To go or woe with the WTO?

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In our latest Trade Working blog Stephen Jacobi and Stephanie Honey look at prospects for #WTO #MC13.

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From Paris to Nairobi – political will required

by | Dec 16, 2015 | Trade Working Blog, Uncategorized

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OP21 in Paris showed that multilateral solutions can be found to the world’s most pressing problems – if there is political will.  In contrast, expectations are low for a robust outcome from the World Trade Organisation (WTO) Ministerial meeting getting underway in Nairobi on 15 December.  That’s a shame – for New Zealand, for developing countries and for the multilateral trading system.  As the pre-eminent body of multilateral trade rules and the arbiter of global trade disputes, the WTO is critically important to all economies.

Today economies are looking to bilateral and regional agreements like TPP to boost trade growth.  While this approach furthers the trade liberalisation agenda, it risks leaving behind the world’s poorest countries, which need the WTO to provide the means for them to compete on a more level playing field in global trade.  It was precisely to foster a more inclusive approach to trade and investment that the WTO’s Doha Development Agenda, launched in Doha, Qatar in 2001 was dubbed a “development round”.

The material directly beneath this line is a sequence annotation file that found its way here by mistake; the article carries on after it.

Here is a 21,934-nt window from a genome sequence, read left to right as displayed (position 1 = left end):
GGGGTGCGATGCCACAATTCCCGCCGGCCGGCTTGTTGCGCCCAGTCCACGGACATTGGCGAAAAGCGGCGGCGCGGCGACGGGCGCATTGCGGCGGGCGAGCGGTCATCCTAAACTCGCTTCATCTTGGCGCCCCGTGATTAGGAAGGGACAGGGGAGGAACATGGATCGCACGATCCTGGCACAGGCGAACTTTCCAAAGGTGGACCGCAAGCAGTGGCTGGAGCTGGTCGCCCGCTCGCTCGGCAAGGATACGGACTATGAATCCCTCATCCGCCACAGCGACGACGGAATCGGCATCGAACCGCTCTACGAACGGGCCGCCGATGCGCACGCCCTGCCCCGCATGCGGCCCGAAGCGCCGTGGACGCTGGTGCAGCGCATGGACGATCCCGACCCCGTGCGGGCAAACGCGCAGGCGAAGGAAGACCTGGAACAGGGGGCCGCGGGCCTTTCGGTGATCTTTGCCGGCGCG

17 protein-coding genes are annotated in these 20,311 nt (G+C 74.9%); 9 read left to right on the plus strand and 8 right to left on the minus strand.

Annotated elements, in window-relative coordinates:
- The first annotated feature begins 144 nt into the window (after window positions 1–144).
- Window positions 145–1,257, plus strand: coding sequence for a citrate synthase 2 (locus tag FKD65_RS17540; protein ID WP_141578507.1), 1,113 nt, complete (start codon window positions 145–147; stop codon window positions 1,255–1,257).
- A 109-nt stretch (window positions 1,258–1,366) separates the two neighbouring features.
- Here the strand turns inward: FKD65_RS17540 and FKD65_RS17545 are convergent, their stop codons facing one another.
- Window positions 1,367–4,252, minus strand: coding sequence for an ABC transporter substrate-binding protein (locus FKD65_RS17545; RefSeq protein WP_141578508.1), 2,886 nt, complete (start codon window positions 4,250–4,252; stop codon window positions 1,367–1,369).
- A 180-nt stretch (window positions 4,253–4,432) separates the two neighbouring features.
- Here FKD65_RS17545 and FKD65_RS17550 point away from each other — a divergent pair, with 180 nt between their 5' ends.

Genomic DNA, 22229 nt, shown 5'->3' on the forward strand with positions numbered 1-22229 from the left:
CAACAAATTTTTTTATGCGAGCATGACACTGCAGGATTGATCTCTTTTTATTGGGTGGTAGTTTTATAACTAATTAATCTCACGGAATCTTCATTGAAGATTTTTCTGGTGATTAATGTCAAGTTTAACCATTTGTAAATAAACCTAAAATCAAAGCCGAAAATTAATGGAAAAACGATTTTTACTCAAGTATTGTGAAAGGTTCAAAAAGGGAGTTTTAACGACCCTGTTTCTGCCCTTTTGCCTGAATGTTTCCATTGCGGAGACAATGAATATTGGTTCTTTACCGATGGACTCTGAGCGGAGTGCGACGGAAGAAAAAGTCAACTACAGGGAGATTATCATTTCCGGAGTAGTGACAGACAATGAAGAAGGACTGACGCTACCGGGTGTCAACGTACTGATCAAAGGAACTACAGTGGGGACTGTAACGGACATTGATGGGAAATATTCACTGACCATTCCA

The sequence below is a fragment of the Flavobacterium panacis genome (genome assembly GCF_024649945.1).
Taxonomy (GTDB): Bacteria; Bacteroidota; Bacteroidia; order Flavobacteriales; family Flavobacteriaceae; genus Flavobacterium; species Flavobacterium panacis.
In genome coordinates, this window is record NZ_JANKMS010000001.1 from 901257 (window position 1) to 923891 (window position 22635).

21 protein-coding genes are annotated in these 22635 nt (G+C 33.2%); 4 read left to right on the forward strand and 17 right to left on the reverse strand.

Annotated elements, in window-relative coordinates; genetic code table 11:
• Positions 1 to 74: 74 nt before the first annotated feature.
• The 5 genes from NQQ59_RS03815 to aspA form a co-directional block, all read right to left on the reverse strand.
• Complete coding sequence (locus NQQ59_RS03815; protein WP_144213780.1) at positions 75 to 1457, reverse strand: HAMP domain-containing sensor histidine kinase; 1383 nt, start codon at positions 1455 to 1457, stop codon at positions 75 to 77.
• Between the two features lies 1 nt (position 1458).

Unfortunately Doha has languished since Ministers came close but ultimately failed to conclude the round in July 2008. It now seems unlikely that the WTO members will be able to ratify even something so straightforward as the Trade Facilitation Agreement (TFA), concluded at last year’s Ministerial in Bali two years ago.  So far only 57 members (including New Zealand) have ratified and 108 ratifications are required to enable TFA to enter into force.  TFA is a no brainer – if this can’t be done, how will the WTO move on to more complex issues of relevance to the way global business is being done today?

From a New Zealand perspective a further problem with regional agreements like TPP is that they do not deal effectively with issues like agricultural and export subsidies which need solutions involving all trading partners.  Only a comprehensive outcome which delivers benefits for all participants is likely to achieve the consensus necessary to put an end to subsidies.

The world is also waiting for the Ministerial to take decisions on other key issues including a package of measures to assist development, liberalisation of environmental goods and services (which would clearly support the Paris COP21 outcome) and a future expansion of the WTO Information Technology Agreement (ITA) covering trade in electronic products.

Paris worked where an earlier gathering in Copenhagen didn’t because the world’s leaders have become increasingly aware that something needed to be done to address dangerous climate change.  Trade and development need the same medicine. Hopefully something of the ‘spirit of Paris’ can flow over to Nairobi to show that multilateralism can work as much for trade as it can for climate change.

This post was prepared by Stephen Jacobi, Executive Director of the NZ International Business Forum.

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